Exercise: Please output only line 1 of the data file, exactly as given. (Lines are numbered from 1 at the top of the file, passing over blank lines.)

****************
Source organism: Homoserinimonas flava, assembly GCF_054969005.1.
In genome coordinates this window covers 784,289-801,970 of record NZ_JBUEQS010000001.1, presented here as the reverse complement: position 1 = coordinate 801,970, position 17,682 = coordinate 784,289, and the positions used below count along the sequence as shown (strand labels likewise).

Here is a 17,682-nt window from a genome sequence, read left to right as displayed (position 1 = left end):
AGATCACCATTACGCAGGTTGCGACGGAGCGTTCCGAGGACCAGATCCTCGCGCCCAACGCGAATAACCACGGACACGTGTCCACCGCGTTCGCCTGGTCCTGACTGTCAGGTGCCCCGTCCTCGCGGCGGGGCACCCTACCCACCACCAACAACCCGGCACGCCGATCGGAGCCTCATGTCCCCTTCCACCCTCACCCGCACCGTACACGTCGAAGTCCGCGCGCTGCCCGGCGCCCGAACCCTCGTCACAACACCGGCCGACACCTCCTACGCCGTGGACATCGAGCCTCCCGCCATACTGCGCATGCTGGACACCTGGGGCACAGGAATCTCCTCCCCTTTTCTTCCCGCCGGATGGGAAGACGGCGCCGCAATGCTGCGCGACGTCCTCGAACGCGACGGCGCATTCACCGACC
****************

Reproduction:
Source organism: Homoserinimonas flava, assembly GCF_054969005.1.